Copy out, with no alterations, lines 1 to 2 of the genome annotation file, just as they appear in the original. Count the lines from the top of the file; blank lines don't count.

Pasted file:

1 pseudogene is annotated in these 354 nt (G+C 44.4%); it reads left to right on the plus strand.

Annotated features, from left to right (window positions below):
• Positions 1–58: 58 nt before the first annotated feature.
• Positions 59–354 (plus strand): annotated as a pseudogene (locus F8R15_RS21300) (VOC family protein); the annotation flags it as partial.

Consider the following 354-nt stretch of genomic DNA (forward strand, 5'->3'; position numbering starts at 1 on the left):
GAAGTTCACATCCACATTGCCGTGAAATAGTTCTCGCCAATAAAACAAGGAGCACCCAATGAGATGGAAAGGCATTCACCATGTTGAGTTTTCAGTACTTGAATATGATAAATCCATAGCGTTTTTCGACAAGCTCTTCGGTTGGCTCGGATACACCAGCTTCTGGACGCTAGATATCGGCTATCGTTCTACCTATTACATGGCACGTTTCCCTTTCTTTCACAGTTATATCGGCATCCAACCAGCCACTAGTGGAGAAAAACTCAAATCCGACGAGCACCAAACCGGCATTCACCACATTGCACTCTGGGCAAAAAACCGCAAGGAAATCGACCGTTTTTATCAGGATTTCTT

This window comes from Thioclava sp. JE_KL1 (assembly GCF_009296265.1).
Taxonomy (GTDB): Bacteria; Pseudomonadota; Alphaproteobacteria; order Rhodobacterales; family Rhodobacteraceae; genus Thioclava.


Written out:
1 pseudogene is annotated in these 354 nt (G+C 44.4%); it reads left to right on the plus strand.

Annotated features, from left to right (window positions below):